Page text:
Suzanne Onstine
Associate Professor of
 Egyptology &
Ancient History


FALL 2013


Contact Information:   

Office: University of Memphis, Mitchell Hall 101, Memphis, TN 38152
Telephone: (901) 678-3383
Fax: (901) 678-2720

Office hours: Monday 2:30 - 4:30 or by appointment


Fall 2013 classes:

4323/6323 Egypt of the Pharaohs  MW – 12:40-2:05 

Survey of ancient Egyptian civilization, covering major political and social developments, religion, writing and literature, Egypt’s relations with the rest of Africa, and sample problems illustrating how Egyptologists make sense of the scattered remains from which our understanding of ancient Egypt must be built.


4320/6320 Ancient Near East T/Th 11:20-12:45

Survey of the earliest civilizations of the Near Eastern and Mediterranean areas. Beginning with the Neolithic Revolution, we will examine the rise of ancient Egypt, Mesopotamia, Syria-Palestine, Turkey (Hittites), and the Aegean (Cyprus, Minoan Crete, and Mycenean Greece). The regional interconnections that culminated in the ‘first internationalism’ (c. 1500-1200 BCE) will receive special attention, as will the migrations that periodically disrupted the ancient world, ending in the breakup of the great national empires in the twelfth century BCE.


7320/8320 Studies in Ancient History M 5:30 - 8:30

Graduate seminar for Egyptology students only

Predynastic Egypt: This seminar will focus on the Predynastic and Early Dynastic periods. Weekly readings and writing assignments will familiarize the student with topics like state formation, the transition from the neolithic to sedentary societies in early Egypt, and Egyptian connections to the wider prehistoric African patterns of culture. Material culture will be the primary method of interpreting this period, although the origins of writing will also be explored.


Previously taught classes:

1110 World Civilizations I: prehistory to 1500 AD

3320 The Ancient World

4063/6063 Ancient Nubia

4320/6320 Ancient Near East

4322/6322 Ancient Rome

4323/6323 Egypt of the Pharaohs

7320/8320 Studies in Ancient History: Women and Gender in the Ancient World

7320/8320 Studies in Ancient History: Social History

7320/8320 Studies in Ancient History: Predynastic Egypt

7320/8320 Studies in Ancient History: Archaeology and History 

7070/8070 Research Seminar: Religion in Ancient Egypt

7070/8070 Research Seminar: Social History



About Me:


Current Research Project: TT 16; the tomb of Panehsy in Dra abu el-Naga, Luxor, Egypt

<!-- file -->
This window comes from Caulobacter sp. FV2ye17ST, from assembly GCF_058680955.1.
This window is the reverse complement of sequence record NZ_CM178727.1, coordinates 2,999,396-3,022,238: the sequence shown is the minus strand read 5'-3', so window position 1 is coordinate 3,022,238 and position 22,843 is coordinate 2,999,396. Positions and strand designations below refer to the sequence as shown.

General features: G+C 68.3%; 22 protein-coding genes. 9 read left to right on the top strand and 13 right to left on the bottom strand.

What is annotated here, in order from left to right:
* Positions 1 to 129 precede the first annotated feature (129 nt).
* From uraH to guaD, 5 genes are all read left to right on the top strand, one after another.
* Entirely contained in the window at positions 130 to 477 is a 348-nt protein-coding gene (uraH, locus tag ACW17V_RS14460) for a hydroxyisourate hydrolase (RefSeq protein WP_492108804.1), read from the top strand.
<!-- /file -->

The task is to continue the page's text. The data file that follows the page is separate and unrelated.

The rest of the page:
In 2007 I was awarded an ARCE fellowship to study the tomb of Panehsy, a man who held the unusual title of "overseer of the chanters of the offering table of Amun". Since 2008 I have held the concession for the site with the Ministry of State for Antiquities and have conducted epigraphic, archaeological, and physical anthropological studies in the tomb. The image at the top of this page is Panehsy and his wife Tarenu from the rear wall of their tomb. If you would like to contribute to this project, tax-deductable donations can be made through the University of Memphis. For details, please e-mail me. I am sorry, but it is not possible for me to take volunteers to Egypt at this time.


American Research Center in Egypt Tennessee Chapter (ARCE-TN)

ARCE is a national organization for the promotion of the study of Egypt. From their website: "The American Research Center in Egypt (ARCE) is a private, nonprofit organization founded in 1948 by a consortium of educational and cultural institutions to support research on all aspects of Egyptian history and culture, foster broader knowledge among the general public, and strengthen American-Egyptian cultural ties."
Having a local chapter in Memphis brings resources that directly impact and improve the quality of our Egyptology program. Lectures are always free and open to the public and give the University and Mid-South community a chance for dialogue with a variety of world class scholars. To join ARCE or to follow chapter events, please visit our website on ARCE's homepage.

Egyptology Graduate Student Association (EGSA)

Currently I serve as the faculty mentor for the Egyptology Graduate Students Association [EGSA].  EGSA is an official Registered Student Organizations at the University and sponsors lectures and social activities for Egyptology students in History and Art History. EGSA has a Facebook group you can join if you are a UM student in Egyptology. 




MA and PhD in Near and Middle Eastern Civilizations from University of Toronto [concentration in Egyptian art and archaeology]

BA in Anthropology from the University of Arizona [concentration in archaeology]

American University in Cairo summer program in Egyptian history



"Singing", entry in UCLA encyclopedia of Egyptology

"Gender and Religion in Ancient Egypt", Religion Compass

“Mesaid Miscellanea”, Journal of the Society for the Study of Egyptian Antiquities vol. 32(2005) [published 2007].
The Role of the Chantress (Smayt) in Ancient Egypt (2005, British Archaeological Reports, London)
“Musician Priestesses in Ancient Egypt”, The Ostracon. Vol. 13, no. 2; Summer 2002
“Women in Ancient Egypt” Egypt Revealed June, 2001
“The Relationship between Re and Osiris in the Book of Caverns”, Journal of the Society for the Study of Egyptian Antiquities vol. 25 (1995) [published 1998].




Karnak Hypostyle Hall Project, University of Memphis

   For two seasons I worked with director Peter Brand doing epigraphy at Karnak Temple's Hypsotyle Hall.  Click on the link to find out more about this important project.

Department of History Egyptology program homepage

Department of History home page

Institute for Egyptian Art and Archaeology

List of all Egyptology graduate classes in ARTH and HIST

Egyptology Resources   

American Research Center in Egypt 

Archaeological Institute of America